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Japanese Stilt Grass

Microstegium vimineum (Trin.) Camus
Synonym(s): Chinese packing grass & Nepalese browntop

Japanese stilt grassJapanese stilt grass
Chris Evans, University of Georgia


Commodities Affected:
Forestry and Natural Areas



Japanese stilt grass was first introduced into the United States in Tennessee around 1919 and likely escaped as a result of its use as a packing material for porcelain. It occurs on stream banks, river bluffs, floodplains, emergent and forested wetlands, moist woodlands, early successional fields, uplands, thickets, roadside ditches, gas and power-line corridors, lawns and gardens. Japanese stilt grass threatens native understory vegetation in full sun to deep shade. Japanese stilt grass readily invades disturbed shaded areas, like floodplains that are prone to natural scouring, and areas subject to mowing, tilling and other soil-disturbing activities including white-tailed deer traffic. It spreads opportunistically following disturbance to form dense patches, displacing native wetland and forest vegetation as the patch expands. Japanese stilt grass appears to be associated with moist, acidic to neutral soils that are high in nitrogen.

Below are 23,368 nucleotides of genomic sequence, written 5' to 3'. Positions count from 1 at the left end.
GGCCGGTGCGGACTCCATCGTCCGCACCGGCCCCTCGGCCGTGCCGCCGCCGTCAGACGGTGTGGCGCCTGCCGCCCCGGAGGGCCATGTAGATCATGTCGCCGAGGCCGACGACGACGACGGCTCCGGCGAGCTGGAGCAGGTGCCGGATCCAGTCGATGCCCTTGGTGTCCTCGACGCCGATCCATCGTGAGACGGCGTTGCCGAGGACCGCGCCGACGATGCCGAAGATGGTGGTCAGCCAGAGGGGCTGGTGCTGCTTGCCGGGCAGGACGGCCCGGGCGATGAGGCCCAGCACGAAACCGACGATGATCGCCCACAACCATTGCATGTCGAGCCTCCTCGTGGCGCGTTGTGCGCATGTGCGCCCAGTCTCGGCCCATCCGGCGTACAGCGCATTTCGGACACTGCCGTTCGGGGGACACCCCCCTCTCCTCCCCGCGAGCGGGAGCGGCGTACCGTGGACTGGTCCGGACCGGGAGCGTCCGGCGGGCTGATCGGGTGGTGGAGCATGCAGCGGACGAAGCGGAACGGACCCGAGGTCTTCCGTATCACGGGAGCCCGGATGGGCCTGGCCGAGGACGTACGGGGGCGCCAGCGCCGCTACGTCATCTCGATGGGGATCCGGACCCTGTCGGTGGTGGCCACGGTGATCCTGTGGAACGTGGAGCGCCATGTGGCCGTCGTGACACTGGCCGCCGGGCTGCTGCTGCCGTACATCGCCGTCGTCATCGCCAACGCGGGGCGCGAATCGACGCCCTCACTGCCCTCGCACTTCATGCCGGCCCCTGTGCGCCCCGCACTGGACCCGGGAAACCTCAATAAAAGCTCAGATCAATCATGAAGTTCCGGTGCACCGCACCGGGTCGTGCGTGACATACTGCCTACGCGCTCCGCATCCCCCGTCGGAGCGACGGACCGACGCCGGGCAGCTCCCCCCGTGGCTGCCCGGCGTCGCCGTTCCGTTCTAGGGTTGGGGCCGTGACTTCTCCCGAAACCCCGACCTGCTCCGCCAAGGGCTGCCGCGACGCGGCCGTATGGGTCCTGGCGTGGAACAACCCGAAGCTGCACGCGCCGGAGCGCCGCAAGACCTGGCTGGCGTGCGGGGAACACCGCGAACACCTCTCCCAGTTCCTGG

In 100 Years of Change in the Distribution of Common Indiana Weeds by William and Edith Overlease (2002) reported that Japanese stilt grass was not recorded in Indiana in 1899 (Coulter’s Catalogue of Indiana Plants) and in 1940 (Deam’s Flora).  In 2002, Overlease noted that Japanese stilt grass was one of our most recent and locally aggressive weeds. Overlease recorded Japanese stilt grass in the following 17 counties: Clark, Crawford, Floyd, Harrison, Jackson, Jefferson, Knox, Martin, Monroe, Ohio, Orange, Park, Perry, Posey, Scott, Spencer, and Switzerland. It was also reported by staff of the IDNR in Jennings, Ripley and Washington counties. In 2007, Japanese stilt grass was reported at Fort Harrison State Park in Marion County.